Education administrators from the East Valley and the state highlighted their success and the challenges they face in their efforts to improve Arizona’s test scores during an event hosted by the Chandler Chamber of Commerce on Wednesday.
At the Chandler Chamber Education Forum at SoHo 63 on Aug. 28, Superintendent of Public Instruction John Huppenthal, Kyrene School District Superintendent Dr. David Schauer, Tempe Union High School Superintendent Dr. Kenneth Baca and Chandler Unified School District Superintendent Dr. Camille Casteel spoke about some of the accomplishments they’ve made and problems they’ve faced in recent years. Joining them was Learning Center Public Schools Superintendent of Schools Kristofer Sippel, who focused on charter schools in Arizona.
For the public schools, Huppenthal said while Arizona’s education reputation isn’t great — Education Week ranked Arizona 44th in its Quality Counts Report in January — there are certain areas where the state’s schools succeed when compared to other states on an “apples to apples” basis. He said Arizona, for example, ranks eighth in the nation in African American graduation rate, 15th in lower socioeconomic student graduation rate and 18th in that category for Caucasians. The state as a whole had just south of 77 percent of the Class of 2012 graduate, although that figure is below the national average of 78.2 percent in the most recent report by the U.S. Department of Education that used data from the 2010 graduating class.
An issue the state has is the graduation rate for Native American students, which was at about 65 percent in 2012. Huppenthal said the numbers place Arizona close to dead last in the nation, and he added the graduation rate for Native American students has been an issue for Arizona for many years.
“That has been one of the enduring tragedies in Arizona,” he said.
On the whole, Huppenthal said certain data sets have Arizona ranked 20th in the nation, in education although he said the state’s placement could be as high as 14th.
“It’s nowhere near 50th, but it’s nowhere near acceptable,” he said. “Our goal should be No. 1 and No. 1 by a chunk.”
Another plus he mentioned was the juvenile arrest rate, which he said has “dropped like a rock” in recent years.
The positives come in spite of a slew of issues he and the local superintendents say have proven problematic for the state’s education system, starting with a severe budget crunch in recent years. Data presented during the chamber event by the superintendents indicates the state had the highest decrease in the country in student spending — 24.8 percent — between 2008 and 2013, and was fourth in a drop in per-student spending. Castille added the state has cut a total of $1 billion in funding to all schools in Arizona during that time period.
As a result of the repeated cuts, Castille said the Kyrene, Tempe Union and Chandler schools have lost highly qualified teachers, closed schools, made cuts to programs like music, physical education and the arts, and increased class sizes.
“We don’t mean to sound defensive; it is what it is,” she said, “it keeps me up at night what we could do with additional funding for each child.”
Perceived myths about the public system
Other issues mentioned by the public school superintendents centered on perceived myths about the public system, among them a perceived increase in property taxes — Baca said local property taxes have decreased since 2008 — high administration spending, which he said is the lowest per pupil according to a 2012 US Census report, and a lack of oversight.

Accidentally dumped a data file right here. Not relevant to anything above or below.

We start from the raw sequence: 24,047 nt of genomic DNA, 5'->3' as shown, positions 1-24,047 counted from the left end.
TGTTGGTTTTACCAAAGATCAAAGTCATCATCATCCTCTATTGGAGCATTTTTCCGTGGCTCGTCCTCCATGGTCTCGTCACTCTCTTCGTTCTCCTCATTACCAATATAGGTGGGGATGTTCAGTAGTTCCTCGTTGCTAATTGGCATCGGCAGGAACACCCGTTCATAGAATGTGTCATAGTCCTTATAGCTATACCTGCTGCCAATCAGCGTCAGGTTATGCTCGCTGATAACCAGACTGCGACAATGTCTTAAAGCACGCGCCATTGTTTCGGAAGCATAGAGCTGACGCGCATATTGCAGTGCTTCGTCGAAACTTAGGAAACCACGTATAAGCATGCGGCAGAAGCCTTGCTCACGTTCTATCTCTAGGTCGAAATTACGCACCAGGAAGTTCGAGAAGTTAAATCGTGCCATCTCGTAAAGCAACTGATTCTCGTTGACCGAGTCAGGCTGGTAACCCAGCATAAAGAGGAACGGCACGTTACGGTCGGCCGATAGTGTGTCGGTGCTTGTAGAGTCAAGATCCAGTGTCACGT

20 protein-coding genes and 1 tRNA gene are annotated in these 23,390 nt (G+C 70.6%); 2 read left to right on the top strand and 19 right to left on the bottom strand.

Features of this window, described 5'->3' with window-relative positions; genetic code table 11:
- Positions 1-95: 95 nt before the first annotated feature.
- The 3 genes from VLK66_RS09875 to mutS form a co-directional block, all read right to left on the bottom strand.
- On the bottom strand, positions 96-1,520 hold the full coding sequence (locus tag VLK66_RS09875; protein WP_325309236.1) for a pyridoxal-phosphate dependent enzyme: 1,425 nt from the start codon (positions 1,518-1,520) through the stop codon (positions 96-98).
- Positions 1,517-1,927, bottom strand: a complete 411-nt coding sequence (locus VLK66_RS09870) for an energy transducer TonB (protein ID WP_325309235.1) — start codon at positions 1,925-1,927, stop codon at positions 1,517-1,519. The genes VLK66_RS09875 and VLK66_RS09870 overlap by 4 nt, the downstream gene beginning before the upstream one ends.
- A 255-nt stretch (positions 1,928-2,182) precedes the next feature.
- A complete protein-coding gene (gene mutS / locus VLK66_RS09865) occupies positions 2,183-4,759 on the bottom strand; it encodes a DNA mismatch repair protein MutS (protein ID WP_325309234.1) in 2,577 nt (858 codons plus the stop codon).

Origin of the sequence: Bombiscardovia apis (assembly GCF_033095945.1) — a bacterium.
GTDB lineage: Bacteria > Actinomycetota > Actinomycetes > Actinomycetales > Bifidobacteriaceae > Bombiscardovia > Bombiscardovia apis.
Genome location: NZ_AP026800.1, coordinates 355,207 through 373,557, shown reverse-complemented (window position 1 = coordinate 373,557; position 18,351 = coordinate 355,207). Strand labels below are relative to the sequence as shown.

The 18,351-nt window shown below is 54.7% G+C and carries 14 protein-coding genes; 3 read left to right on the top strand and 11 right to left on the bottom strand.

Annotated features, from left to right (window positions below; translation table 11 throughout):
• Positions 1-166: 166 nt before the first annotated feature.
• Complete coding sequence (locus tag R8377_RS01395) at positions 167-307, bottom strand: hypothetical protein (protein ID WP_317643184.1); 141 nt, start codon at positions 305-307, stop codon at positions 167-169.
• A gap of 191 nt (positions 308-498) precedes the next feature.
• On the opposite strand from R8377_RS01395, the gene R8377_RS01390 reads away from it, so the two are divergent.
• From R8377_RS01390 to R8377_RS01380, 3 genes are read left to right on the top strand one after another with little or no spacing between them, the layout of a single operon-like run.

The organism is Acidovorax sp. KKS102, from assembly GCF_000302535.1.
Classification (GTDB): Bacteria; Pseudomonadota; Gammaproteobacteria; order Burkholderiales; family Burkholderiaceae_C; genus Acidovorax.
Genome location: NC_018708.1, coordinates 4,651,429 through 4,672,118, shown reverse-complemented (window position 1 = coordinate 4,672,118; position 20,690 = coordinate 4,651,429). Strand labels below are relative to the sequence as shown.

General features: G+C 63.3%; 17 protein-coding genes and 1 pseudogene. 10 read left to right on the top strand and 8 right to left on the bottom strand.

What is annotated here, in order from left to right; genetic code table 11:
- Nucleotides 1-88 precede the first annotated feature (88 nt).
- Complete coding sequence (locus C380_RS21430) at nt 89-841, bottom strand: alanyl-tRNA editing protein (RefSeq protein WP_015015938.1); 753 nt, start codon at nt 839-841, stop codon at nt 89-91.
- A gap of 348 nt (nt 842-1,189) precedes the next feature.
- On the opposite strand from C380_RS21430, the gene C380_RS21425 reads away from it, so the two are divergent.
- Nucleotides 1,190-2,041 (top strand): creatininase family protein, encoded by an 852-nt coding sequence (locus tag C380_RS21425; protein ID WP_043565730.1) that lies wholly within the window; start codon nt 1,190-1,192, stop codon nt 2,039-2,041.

For the lattermost, Castille said the state Legislature has implemented several bills to track school finances and success in recent years, and said districts have their finances audited on a regular basis.
“I’d say we have more audits than any other business besides maybe the banks,” she said.
Another issue mentioned by Huppenthal is a change in Arizona’s demographics, as he said a majority of the state’s student population consists of minority students.
“Our schools have to do better and better just to stay equal, and that won’t be easy,” he said.
There are also challenges coming up in all three mentioned besides demographics, led by a shift to Common Core standards — ones that tie closer to national standards than Arizona’s current ones — and a change in state testing that will occur in the 2014-15 school year. During the next school year, Arizona schools will drop the Arizona Instrument to Measure Standards, or AIMS, exam and employ the PARCC — Partnership for Assessment of Readiness for College and Careers — test to gauge student achievement.
The new test is expected to be more difficult for students, but Huppenthal said the Common Core standards can help students succeed as they mature by providing a grounding in basic skills like multiplication and division. Huppenthal, who supports the standards, added his goal is to prove the standards “are not the spawn of Satan.”
“They didn’t become controversial until President Obama got behind them,” he said.
Sippel, who oversees three charter campuses in Gilbert and Chandler that makeup the SanTan Learning Center, outlined general facts about charter schools so he could dispel a separate set of myths about the education alternative. He emphasized that charters schools offer free education and provide programs for special needs students and gifted students like public schools, but said they differ from public schools in state funding and the organization that oversees them.
According to the Arizona Charter Schools Association, the state has 535 charter schools that serve more than 1450,000, which represents an exponential growth given the first charter opened in Arizona in 1995.
“I think that was really the catalyst for charter schools to provide that choice for parents in Arizona,” Sippel said.
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